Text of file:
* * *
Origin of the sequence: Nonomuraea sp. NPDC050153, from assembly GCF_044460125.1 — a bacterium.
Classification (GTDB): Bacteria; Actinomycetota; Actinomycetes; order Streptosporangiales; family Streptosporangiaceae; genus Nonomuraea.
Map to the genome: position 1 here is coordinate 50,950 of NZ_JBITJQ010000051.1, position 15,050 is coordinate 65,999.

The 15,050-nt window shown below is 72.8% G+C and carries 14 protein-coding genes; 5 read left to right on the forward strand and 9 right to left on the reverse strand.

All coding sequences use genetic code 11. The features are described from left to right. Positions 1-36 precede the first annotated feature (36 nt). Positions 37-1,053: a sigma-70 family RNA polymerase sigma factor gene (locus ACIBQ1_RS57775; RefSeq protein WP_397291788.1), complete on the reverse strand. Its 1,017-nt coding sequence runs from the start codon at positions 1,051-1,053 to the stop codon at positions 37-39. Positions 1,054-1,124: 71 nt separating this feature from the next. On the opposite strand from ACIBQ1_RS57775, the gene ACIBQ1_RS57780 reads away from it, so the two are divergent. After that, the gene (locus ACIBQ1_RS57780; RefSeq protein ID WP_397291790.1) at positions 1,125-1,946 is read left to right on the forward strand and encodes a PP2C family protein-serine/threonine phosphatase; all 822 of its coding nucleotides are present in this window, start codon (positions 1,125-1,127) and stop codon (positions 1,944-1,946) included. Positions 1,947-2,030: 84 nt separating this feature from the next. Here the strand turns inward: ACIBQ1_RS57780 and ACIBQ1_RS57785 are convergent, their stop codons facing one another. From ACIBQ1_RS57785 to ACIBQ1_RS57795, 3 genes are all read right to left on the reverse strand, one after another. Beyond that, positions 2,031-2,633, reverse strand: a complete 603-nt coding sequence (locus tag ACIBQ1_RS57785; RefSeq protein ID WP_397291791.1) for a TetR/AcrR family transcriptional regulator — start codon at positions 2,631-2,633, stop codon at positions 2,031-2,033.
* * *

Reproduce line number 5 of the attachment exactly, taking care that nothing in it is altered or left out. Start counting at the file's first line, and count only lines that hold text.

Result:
All coding sequences use genetic code 11. The features are described from left to right. Positions 1-36 precede the first annotated feature (36 nt). Positions 37-1,053: a sigma-70 family RNA polymerase sigma factor gene (locus ACIBQ1_RS57775; RefSeq protein WP_397291788.1), complete on the reverse strand. Its 1,017-nt coding sequence runs from the start codon at positions 1,051-1,053 to the stop codon at positions 37-39. Positions 1,054-1,124: 71 nt separating this feature from the next. On the opposite strand from ACIBQ1_RS57775, the gene ACIBQ1_RS57780 reads away from it, so the two are divergent. After that, the gene (locus ACIBQ1_RS57780; RefSeq protein ID WP_397291790.1) at positions 1,125-1,946 is read left to right on the forward strand and encodes a PP2C family protein-serine/threonine phosphatase; all 822 of its coding nucleotides are present in this window, start codon (positions 1,125-1,127) and stop codon (positions 1,944-1,946) included. Positions 1,947-2,030: 84 nt separating this feature from the next. Here the strand turns inward: ACIBQ1_RS57780 and ACIBQ1_RS57785 are convergent, their stop codons facing one another. From ACIBQ1_RS57785 to ACIBQ1_RS57795, 3 genes are all read right to left on the reverse strand, one after another. Beyond that, positions 2,031-2,633, reverse strand: a complete 603-nt coding sequence (locus tag ACIBQ1_RS57785; RefSeq protein ID WP_397291791.1) for a TetR/AcrR family transcriptional regulator — start codon at positions 2,631-2,633, stop codon at positions 2,031-2,033.